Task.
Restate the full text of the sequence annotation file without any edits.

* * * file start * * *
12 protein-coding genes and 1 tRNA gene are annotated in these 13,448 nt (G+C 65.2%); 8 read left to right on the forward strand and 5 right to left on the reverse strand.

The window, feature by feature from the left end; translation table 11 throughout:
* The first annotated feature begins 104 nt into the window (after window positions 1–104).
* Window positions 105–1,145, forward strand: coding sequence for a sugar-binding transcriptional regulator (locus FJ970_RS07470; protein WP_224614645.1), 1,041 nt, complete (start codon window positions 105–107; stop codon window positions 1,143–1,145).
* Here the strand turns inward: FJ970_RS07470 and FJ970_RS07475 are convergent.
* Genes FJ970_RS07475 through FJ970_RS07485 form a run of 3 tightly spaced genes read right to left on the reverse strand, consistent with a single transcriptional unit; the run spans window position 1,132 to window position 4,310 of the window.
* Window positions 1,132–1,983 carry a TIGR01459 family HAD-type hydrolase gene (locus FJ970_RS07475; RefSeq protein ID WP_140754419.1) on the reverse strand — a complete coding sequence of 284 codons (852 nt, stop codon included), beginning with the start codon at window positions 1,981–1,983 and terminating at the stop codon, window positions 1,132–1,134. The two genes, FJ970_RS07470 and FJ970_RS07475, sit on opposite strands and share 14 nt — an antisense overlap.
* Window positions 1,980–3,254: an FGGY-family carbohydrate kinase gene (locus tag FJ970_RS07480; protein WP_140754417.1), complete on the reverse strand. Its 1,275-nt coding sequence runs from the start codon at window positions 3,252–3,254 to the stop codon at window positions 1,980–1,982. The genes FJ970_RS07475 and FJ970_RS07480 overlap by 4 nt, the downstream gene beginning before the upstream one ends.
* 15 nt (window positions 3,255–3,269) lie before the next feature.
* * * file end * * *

12 protein-coding genes and 1 tRNA gene are annotated in these 13,448 nt (G+C 65.2%); 8 read left to right on the forward strand and 5 right to left on the reverse strand.

The window, feature by feature from the left end; translation table 11 throughout:
* The first annotated feature begins 104 nt into the window (after window positions 1–104).
* Window positions 105–1,145, forward strand: coding sequence for a sugar-binding transcriptional regulator (locus FJ970_RS07470; protein WP_224614645.1), 1,041 nt, complete (start codon window positions 105–107; stop codon window positions 1,143–1,145).
* Here the strand turns inward: FJ970_RS07470 and FJ970_RS07475 are convergent.
* Genes FJ970_RS07475 through FJ970_RS07485 form a run of 3 tightly spaced genes read right to left on the reverse strand, consistent with a single transcriptional unit; the run spans window position 1,132 to window position 4,310 of the window.
* Window positions 1,132–1,983 carry a TIGR01459 family HAD-type hydrolase gene (locus FJ970_RS07475; RefSeq protein ID WP_140754419.1) on the reverse strand — a complete coding sequence of 284 codons (852 nt, stop codon included), beginning with the start codon at window positions 1,981–1,983 and terminating at the stop codon, window positions 1,132–1,134. The two genes, FJ970_RS07470 and FJ970_RS07475, sit on opposite strands and share 14 nt — an antisense overlap.
* Window positions 1,980–3,254: an FGGY-family carbohydrate kinase gene (locus tag FJ970_RS07480; protein WP_140754417.1), complete on the reverse strand. Its 1,275-nt coding sequence runs from the start codon at window positions 3,252–3,254 to the stop codon at window positions 1,980–1,982. The genes FJ970_RS07475 and FJ970_RS07480 overlap by 4 nt, the downstream gene beginning before the upstream one ends.
* 15 nt (window positions 3,255–3,269) lie before the next feature.